Félix Savón

From Wikipedia, the free encyclopedia
Jump to: navigation, search
Félix Savón
Real name Félix Savón Fabre
Nickname(s) Ninote
Rated at Heavyweight
Height 6 feet 5 inches (196 cm)[1]
Reach 82 in (208 cm)
Nationality Cuba Cuban
Born (1967-09-22) September 22, 1967 (age 46)
San Vicente, Cuba
Stance Orthodox
This name uses Spanish naming customs; the first or paternal family name is Savón and the second or maternal family name is Fabre.
Félix Savón
Medal record
Competitor for  Cuba
Men’s Boxing
Olympic Games
Gold 1992 Barcelona Heavyweight
Gold 1996 Atlanta Heavyweight
Gold 2000 Sydney Heavyweight
World Amateur Championships
Gold 1986 Reno Heavyweight
Gold 1989 Moscow Heavyweight
Gold 1991 Sydney Heavyweight
Gold 1993 Tampere Heavyweight
Gold 1995 Berlin Heavyweight
Gold 1997 Budapest Heavyweight
Silver 1999 Houston Heavyweight
Pan American Games
Gold 1987 Indianapolis Heavyweight
Gold 1991 Havana Heavyweight
Gold 1995 March del Plata Heavyweight[2]
Central American and Caribbean Games
Gold 1986 Santiago Heavyweight
Gold 1990 Mexico City Heavyweight
Gold 1993 Ponce Heavyweight
Gold 1998 Maracaibo Heavyweight

Félix Savón Fabre (born September 22, 1967 in San Vicente, Cuba) is a Cuban heavyweight boxer, a winner of three gold medals at the Olympic Games. Savón is considered a legend in amateur boxing and has won six world titles.[3]

Early life and career[edit]

Born in San Vicente, in the Guantánamo Province, Savón began his boxing career in 1980. During his career, in which he did not turn professional, he managed a career record of 362-21, with all of his losses avenged.[4][5]

He won his first important titles in 1985. At 19 he upset America's Michael Bentt on his way to win the 1987 Pan Am games.[6] Besides winning the Cuban heavyweight title (which he would win each year until his retirement, except 1999 and 2000 when he lost to Odlanier Solis, who he would lose to twice and defeat once in their 3 meetings), he also won the Junior World Championships in 1985.[7]

This set off his career, in which he would win 6 World Championships; his victory at the 1997 tournament was the result of the disqualification of an opponent, future professional world champion Ruslan Chagaev (whom Savón had previously beaten), who beat Savón in the final, but was later stripped of the gold medal for having two professional fights prior to the championships.[8] Chagaev was reinstated as an amateur the following year when these fights were declared exhibitions, but did not regain the gold medal.[9]

In 1998 during the Heavyweight final of the Goodwill Games from New York, Savón had an amazing K.O. over U.S. Amateur Champion DaVarryl Williamson.[10] At the 1999 tournament, he was to fight American Michael Bennett in the final, but the whole Cuban team retired from the competition to protest the result of another Cuban boxer in the tournament whom they considered had been "robbed" by the judges, meaning that Bennett won the final on default.[11] In their bout at the 2000 Summer Olympics Bennett would lose 23-8 to the Savón.[12]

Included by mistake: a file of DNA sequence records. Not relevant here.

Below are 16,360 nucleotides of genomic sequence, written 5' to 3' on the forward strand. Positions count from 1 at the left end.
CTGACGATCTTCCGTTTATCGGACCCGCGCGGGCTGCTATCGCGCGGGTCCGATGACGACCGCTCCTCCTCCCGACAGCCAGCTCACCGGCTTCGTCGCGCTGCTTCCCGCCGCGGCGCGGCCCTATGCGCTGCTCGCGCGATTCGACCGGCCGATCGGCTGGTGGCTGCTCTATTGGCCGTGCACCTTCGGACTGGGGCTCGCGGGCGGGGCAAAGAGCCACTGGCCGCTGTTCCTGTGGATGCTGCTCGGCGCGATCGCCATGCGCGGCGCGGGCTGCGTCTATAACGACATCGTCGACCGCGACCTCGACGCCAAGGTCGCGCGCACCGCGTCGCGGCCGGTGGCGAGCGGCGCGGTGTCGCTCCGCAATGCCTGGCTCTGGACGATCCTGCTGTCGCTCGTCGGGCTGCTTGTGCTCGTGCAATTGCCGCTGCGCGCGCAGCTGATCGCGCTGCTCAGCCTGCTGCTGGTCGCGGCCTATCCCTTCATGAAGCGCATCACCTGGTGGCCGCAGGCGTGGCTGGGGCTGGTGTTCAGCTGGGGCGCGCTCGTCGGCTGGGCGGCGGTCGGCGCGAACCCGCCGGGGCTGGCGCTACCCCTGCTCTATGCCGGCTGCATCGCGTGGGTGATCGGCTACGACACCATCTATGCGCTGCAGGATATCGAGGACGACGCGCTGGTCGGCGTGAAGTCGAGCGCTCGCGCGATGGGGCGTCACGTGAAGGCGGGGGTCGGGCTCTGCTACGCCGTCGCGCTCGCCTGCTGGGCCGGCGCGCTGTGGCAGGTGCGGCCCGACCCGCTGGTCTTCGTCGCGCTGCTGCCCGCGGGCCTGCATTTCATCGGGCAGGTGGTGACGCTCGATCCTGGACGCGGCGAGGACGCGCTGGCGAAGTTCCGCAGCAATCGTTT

Savón also won three Olympic gold medals, a feat shared with only two other boxers, László Papp and compatriot Teófilo Stevenson.

After winning his third Olympic gold at the 2000 Summer Olympics in Sydney, Savón announced his retirement at age 33.[13]

In February of the following year with Fidel Castro also present, Savón had the song "You Love Us" dedicated to him by the Manic Street Preachers, who became the first western rock band to play in Cuba.


Savon announced his retirement from the ring, but will help train Cuba's fighters for the 2004 Athens Olympics.[14]


Olympic Games[edit]




Pan American Games[edit]


  • Defeated Julio Sanchez (Puerto Rico) RSC 1
  • Defeated Michael Bentt (United States) 5:0
  • Defeated Juan Antonio Díaz (Argentina) KO 2




  1. ^ "Olympic Bio: Felix Savón". cnnsi.com. Sports Illustrated. April 7, 2000. Retrieved 2013-01-24. 
  2. ^ JERE LONGMAN (1995-03-26). "PAN AMERICAN GAMES; 2 Powerful Rights Give Third Title To Savon". The New York Times. Retrieved 2012-12-21. 
  3. ^ "BBC SPORT | BOXING | Savon makes boxing history". BBC News. 2000-09-30. Retrieved 2012-12-21. 
  4. ^ "Felix Savon - Olympics Athletes - 2008 Summer Olympics - Beijing, China - ESPN". Sports.espn.go.com. ESPN. 1967-09-22. Retrieved 2012-12-21. 
  5. ^ "Boxing-Scoop.com :: Felix Savon Amateur Boxing Record". Retrieved 2013-01-24.  Amateur Boxing Records Database
  6. ^ "Savon of Cuba Dominates Bent". Nytimes.com. New York Times. 1987-08-21. Retrieved 2012-12-21. 
  7. ^ "A Punching Patriot From Cuba". Nytimes.com. New York Times. 1990-08-03. Retrieved 2012-12-21. 
  8. ^ "Sorry". Indianexpress.com. Retrieved 2012-12-21. 
  9. ^ Padgett, Tim (2000-09-11). "Felix Savon". TIME. Retrieved 2012-12-21. 
  10. ^ [1][dead link]
  11. ^ "PLUS: BOXING - WORLD AMATEUR CHAMPIONSHIPS; Cubans Withdraw In Angry Protest". Nytimes.com. New York Times. 1999-08-27. Retrieved 2012-12-21. 
  12. ^ BILL PENNINGTON (2000-09-26). "SYDNEY 2000: BOXING; Savon Is Easy Winner Over Benett". Nytimes.com. New York Times. Retrieved 2012-12-21. 
  13. ^ "Felix Savon". CNN.com. Retrieved 2012-12-21. 
  14. ^ "PLUS: BOXING; Cuban Champion To Become a Coach". Nytimes.com. New York Times. 2001-01-07. Retrieved 2012-12-21. 

External links[edit]